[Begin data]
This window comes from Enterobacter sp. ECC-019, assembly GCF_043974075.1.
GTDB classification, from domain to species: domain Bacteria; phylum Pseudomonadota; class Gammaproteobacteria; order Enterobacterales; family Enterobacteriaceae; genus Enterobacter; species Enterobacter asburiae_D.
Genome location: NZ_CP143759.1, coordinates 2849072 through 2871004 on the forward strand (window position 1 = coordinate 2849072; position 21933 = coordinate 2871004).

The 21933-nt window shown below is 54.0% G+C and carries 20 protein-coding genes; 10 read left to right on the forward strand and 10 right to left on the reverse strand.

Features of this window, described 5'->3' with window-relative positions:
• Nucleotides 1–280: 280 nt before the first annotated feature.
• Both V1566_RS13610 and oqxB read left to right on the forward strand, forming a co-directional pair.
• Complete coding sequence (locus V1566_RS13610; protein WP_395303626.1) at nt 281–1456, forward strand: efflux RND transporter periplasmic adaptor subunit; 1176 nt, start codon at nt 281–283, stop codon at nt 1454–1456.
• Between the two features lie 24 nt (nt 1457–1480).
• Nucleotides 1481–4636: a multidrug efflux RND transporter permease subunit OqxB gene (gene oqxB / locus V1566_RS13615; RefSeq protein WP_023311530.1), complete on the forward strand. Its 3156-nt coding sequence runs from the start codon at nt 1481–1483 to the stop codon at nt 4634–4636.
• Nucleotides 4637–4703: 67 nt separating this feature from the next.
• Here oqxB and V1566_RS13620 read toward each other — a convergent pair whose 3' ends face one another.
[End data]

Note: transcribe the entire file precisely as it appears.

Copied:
This window comes from Enterobacter sp. ECC-019, assembly GCF_043974075.1.
GTDB classification, from domain to species: domain Bacteria; phylum Pseudomonadota; class Gammaproteobacteria; order Enterobacterales; family Enterobacteriaceae; genus Enterobacter; species Enterobacter asburiae_D.
Genome location: NZ_CP143759.1, coordinates 2849072 through 2871004 on the forward strand (window position 1 = coordinate 2849072; position 21933 = coordinate 2871004).

The 21933-nt window shown below is 54.0% G+C and carries 20 protein-coding genes; 10 read left to right on the forward strand and 10 right to left on the reverse strand.

Features of this window, described 5'->3' with window-relative positions:
• Nucleotides 1–280: 280 nt before the first annotated feature.
• Both V1566_RS13610 and oqxB read left to right on the forward strand, forming a co-directional pair.
• Complete coding sequence (locus V1566_RS13610; protein WP_395303626.1) at nt 281–1456, forward strand: efflux RND transporter periplasmic adaptor subunit; 1176 nt, start codon at nt 281–283, stop codon at nt 1454–1456.
• Between the two features lie 24 nt (nt 1457–1480).
• Nucleotides 1481–4636: a multidrug efflux RND transporter permease subunit OqxB gene (gene oqxB / locus V1566_RS13615; RefSeq protein WP_023311530.1), complete on the forward strand. Its 3156-nt coding sequence runs from the start codon at nt 1481–1483 to the stop codon at nt 4634–4636.
• Nucleotides 4637–4703: 67 nt separating this feature from the next.
• Here oqxB and V1566_RS13620 read toward each other — a convergent pair whose 3' ends face one another.